ToyFabb, a new marketplace specifically for 3D-printable toys, has taken a similar path, building into the system a streaming mechanism that ensures one-time printing of designers’ creations. Despite the fact that most 3D designs being sold or traded online are for playful or frivolous objects, ToyFabb is the first platform dedicated solely to toys. It cites an ambitious mission to disrupt the toy industry and reduce the carbon footprint of play by putting the power to create directly in the hands of kids everywhere.
To increase the appeal of ToyFabb to toy designers, founders Jochen Hanselmann and Alex Schmid let creatives decide in advance whether buyers will be able to download the STL file to their computers or simply stream the code directly to their printers for a single use. Consumers who don’t have access to their own 3D printers can also get toys printed via third party services like Shapeways.
The struggle to balance collaborative sharing with creative protection extends far beyond 3D printing. APIs — the technology that underlies most cross-platform communication and extends the functionality of many websites — face a similar conundrum. API Commons, a new non-profit website launched by Steven Willmott and Kin Lane, hopes to resolve some of the issue and empower developers to be truly creative. The founders focused on the fact that API’s are typically built on the framework of other API’s with extensive customization layered on top.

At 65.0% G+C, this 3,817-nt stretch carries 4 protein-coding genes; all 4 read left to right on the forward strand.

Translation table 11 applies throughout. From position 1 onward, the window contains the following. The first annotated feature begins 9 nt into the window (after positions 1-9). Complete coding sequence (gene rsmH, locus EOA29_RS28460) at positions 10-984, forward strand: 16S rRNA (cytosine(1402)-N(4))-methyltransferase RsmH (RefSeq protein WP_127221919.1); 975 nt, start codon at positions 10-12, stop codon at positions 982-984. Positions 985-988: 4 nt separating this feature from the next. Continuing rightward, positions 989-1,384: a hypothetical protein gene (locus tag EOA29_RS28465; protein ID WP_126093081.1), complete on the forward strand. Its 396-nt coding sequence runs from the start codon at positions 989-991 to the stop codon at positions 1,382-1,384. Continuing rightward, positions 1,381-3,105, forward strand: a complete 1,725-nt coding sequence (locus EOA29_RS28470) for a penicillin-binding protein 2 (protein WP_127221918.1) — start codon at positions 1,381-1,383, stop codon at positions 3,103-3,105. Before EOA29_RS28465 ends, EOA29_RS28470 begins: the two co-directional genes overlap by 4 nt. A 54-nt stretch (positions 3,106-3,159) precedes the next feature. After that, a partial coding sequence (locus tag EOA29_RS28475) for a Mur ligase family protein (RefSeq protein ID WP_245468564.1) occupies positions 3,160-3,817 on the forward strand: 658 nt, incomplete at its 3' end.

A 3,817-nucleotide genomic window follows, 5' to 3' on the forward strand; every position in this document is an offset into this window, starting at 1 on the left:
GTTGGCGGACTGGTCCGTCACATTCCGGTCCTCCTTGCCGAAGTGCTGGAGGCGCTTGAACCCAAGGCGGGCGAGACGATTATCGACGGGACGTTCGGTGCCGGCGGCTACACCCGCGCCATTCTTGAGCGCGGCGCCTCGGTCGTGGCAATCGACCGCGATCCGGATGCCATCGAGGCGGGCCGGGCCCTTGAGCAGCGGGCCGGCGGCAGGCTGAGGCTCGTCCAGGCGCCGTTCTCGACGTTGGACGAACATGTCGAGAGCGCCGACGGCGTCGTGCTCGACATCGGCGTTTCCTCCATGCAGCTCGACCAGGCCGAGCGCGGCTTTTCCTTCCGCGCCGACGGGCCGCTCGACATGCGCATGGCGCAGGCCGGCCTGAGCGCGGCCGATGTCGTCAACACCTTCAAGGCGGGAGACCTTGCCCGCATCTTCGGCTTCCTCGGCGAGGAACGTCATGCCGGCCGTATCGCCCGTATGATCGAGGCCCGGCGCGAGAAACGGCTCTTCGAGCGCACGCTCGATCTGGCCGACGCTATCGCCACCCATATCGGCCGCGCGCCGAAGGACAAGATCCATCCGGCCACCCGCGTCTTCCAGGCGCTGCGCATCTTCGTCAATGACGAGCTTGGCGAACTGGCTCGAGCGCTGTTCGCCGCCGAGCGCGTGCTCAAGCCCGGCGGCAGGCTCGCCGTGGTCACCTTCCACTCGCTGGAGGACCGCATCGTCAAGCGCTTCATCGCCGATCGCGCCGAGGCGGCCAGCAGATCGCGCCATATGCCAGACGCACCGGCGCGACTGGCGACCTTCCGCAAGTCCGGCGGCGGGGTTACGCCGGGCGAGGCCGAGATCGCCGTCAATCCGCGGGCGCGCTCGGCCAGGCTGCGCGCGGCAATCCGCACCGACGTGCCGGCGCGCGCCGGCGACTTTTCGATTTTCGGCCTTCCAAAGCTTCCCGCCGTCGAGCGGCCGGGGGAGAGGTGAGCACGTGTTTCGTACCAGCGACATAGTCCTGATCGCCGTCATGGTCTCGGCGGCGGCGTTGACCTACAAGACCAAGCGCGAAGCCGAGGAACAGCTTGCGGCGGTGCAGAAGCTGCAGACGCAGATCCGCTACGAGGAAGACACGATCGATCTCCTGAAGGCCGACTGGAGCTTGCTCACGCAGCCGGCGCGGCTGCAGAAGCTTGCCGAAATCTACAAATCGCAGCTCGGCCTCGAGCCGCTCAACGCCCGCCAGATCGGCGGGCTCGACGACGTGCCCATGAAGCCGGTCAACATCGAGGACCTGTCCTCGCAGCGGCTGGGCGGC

API Commons will extend Creative Commons license to all API’s on the platform, ensuring that designers can operate outside of the ‘gray zone’ of copyright infringement and open the door to a more open-source approach to building new API’s. Additionally, API’s at API Commons will be available on GitHub for easier collaboration and reproduction while enabling developers to set definitions that others can use. This means that organizations will be able to plug in API’s with confidence that they’ll work “right out of the box.”
Embedded in the Maker movement is a culture of sharing and collaboration, but finding ways to honor creative ownership of ideas without stifling this dynamic has proven challenging. Within the world of digital design, it can be hard to define where ownership begins and ends.
A recent trend within the community reveals a two-pronged attack on the problem. The first focuses on mechanisms that let creators strictly control distribution of their designs. The second carves out safe spaces for some ideas to be shared, modified and distributed widely. Both embrace the heart of maker-ness and give DIYers the confidence to innovate wildly without fearing a lawsuit.
The “Maker’s Manual” spotlights the do-it-yourself Maker Movement and how new computing technologies are helping democratize the creation of things once limited to craftsmen and professionals. This 10-week series from PSFK and iQ by Intel will explore trends and feature interviews with artists, inventors and entrepreneurs who are turning their ideas and dreams into reality.